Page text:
A new version of the superb Realtime Trains website has been released, with a nunber of changes including a better mobile phone version of the simple interface and use of monochrome highlights on the instead of colours of text to show short-term planning and cancelled trains - a boon to users with colour-vision deficiencies. Most importantly from our point of view at the website, it is now possible in the detailed search to look up historic data about trains - freight included - which as long as a week ago, without knowing the URL of the train's page. Well done, we say: the site is one of the best resources rail enthusiasts have seen in years. One thing worth noting: excursions run by West Coast Railway Company are coded WR, but those hauled by freight company locos, such as DRS and DB Schenker, are coded with the 'anonymised' FRGT.
No more flying banana in North Wales?
According to the current schedule, Network Rail's HST-based made another ‘last’ run over the North Wales Coast and Marches routes in mid-August. It remains to be seen whether different traction appears in October.
The pictures by Andrew Royle show 1Q20 07:48 Crewe (LNWR) – Derby RTC via Newport led by 43 013 (top) with 43 014 (with red buffer beam) trailing, passing Shrewsbury northbound on the centre road on Friday 16 August. Strangely, these machines no longer carry any external brandings.
The Welsh Mountaineer, 20 August
61994 The Great Marquess, having received a clear signal, enters Chester station with the 'Welsh Mountaineer' excursion from Preston to Blaenau Ffestiniog on 20 August (Bob Greenhalgh)
Near Mold Junction (Bob Greenhalgh). The loco has been turned on the triangle of lines at Chester to as to run boiler-first up the steep gradients of the Conwy Valley branch after the necessary reversal at Llandudno Junction.
The driver looks out on the approach to the road overbridge at Flint Station – track maintenance men were walking the line some 100 yards ahead (Glyn Jones).
Llanrwst North: the fireman prepares to collect the single-line token for the section towards Blaenau Ffestiniog. The train crossed the 11:46 Blaenau - Llandudno passenger train here, as usual on these occasions (Ken Robinson).
Away again towards North Llanrwst station (Ken Robinson).
North Llanrwst station (Darren Durrant).
Dolwyddelan (Ian Pilkington). The train was slowing for a short 'breather' at the station to build up steam pressure.
On its way again, 61994 storms through Roman Bridge (Ian Pilkington).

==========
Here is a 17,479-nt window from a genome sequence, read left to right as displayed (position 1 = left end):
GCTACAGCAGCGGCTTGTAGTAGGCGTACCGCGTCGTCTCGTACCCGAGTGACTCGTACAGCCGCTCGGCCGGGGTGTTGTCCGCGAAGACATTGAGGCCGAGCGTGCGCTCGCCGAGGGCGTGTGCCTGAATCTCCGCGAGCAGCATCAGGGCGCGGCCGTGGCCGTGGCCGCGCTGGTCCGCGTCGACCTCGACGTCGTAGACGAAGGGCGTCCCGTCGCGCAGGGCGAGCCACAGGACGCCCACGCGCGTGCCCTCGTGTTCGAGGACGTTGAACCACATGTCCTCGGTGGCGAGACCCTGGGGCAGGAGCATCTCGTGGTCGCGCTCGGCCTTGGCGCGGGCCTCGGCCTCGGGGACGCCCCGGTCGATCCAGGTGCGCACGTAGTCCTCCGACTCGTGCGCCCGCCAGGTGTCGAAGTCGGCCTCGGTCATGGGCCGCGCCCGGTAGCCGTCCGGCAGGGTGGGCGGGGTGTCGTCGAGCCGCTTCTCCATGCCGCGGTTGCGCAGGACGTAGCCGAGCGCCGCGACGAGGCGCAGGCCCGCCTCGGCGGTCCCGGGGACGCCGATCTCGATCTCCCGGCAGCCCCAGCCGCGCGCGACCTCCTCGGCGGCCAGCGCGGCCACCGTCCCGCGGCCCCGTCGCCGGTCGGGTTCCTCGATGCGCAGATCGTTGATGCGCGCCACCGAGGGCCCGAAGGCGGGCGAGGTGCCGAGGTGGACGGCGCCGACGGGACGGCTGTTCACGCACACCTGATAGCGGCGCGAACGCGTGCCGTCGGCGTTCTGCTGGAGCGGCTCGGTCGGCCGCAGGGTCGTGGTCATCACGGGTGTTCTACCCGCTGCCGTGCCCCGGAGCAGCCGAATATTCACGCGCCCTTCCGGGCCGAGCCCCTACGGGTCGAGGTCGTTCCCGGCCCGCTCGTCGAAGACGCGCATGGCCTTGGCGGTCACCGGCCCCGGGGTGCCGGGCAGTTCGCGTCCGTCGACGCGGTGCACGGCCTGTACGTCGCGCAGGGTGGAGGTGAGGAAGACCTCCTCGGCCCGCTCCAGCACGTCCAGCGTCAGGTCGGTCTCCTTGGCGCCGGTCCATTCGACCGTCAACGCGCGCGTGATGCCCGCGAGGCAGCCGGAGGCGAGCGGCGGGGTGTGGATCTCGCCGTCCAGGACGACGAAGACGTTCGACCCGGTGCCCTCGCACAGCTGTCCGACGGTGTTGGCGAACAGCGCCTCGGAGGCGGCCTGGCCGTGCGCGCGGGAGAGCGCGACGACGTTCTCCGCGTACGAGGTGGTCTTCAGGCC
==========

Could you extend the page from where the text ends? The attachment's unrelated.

Arrived at Blaenau Ffestiniog, with a Ffestiniog Railway train alongside (Eryl Crump)
A aristocratic scene as Earl of Merioneth meets The Great Marquess (Eryl Crump). Marquess, in current usage, is a male title, the second rank of the hereditary peerage in Britain, below Duke but above Earl, although someone can have more than one title: the current Earl of Merioneth is also Prince Philip, Duke of Edinburgh. Enough of that ...
Back at Llandudno Junction, the loco runs round its train using Platform 3 (Peter Lloyd).
After a refill of water, the 'Welsh Mountaineer' is ready at Llandudno Junction for the departure at 18:06 to Preston (Peter Lloyd).
Passing Colwyn Bay station (Darren Durrant).
Speeding downhill from Llanddulas (Larry Goddard).
Departing Rhyl as the signaller and Roly High take pictures of each other...
Passing the disused station at Talacre east of Prestatyn (Ian Pilkington).At just six vehicles including the support coach and a Pullman, the train is shorter than most excursions. This has its effect on fare levels, but is necessary to to ensure that Blaenau Ffestiniog is reached without problems.
Opened in 1903, with platforms on the outer 'slow lines' on what was then a four-track line, Talacre station was intended to service the camping grounds and beaches nearby, and the platform is still in place. Like other minor stations on the Coast line, it closed in 1966 but the platforms remain. The line adjacent to the 'up' platform is still in place; a short section was retained as part of the access to nearby Point of Ayr Colliery, which in the 1950s employed over 700 men. It closed in 1996, and today this little-used siding, controlled from the adjacent Talacre signalbox, is all that remains to show that it a coal mine ever existed.
With a short crow on the whistle, the crew acknowledge the parents and children on the footbridge who turned out to see 61194 pass through Flint on its return journey (Glyn Jones).
At Beeches Farm, Sandycroft on the way to Chester and Preston (Bob Greenhalgh).
Perth - Holyhead Pictures
Looking typically dull in dull weather, 47 826 brings the Perth - Holyhead excursion into Llandudno Junction on 24 August.
57 601 on the rear at Llanfair PG (Richard Fleckney)
On the return journey, 57 601 takes the curves through Colwyn Bay station (Darren Durrant).
57 601 leads the return train through Rhyl (Roly High).
A Colas Rail tamper seen stabled in the 'tamper siding' at Llandudno Junction (above) on 19 August between work sessions on the work on the Conwy Valley branch. the siding has had a bit of attention recently with 30+ new sleepers, some new ballast, and a reflective board on the stop block. Picture by Peter Lloyd. The ballast appears to be grey Penmaenmawr-style ballast, rather than the pink Cumbrian material currently used for new work. Could it be recycled material previously used on a main line somewhere?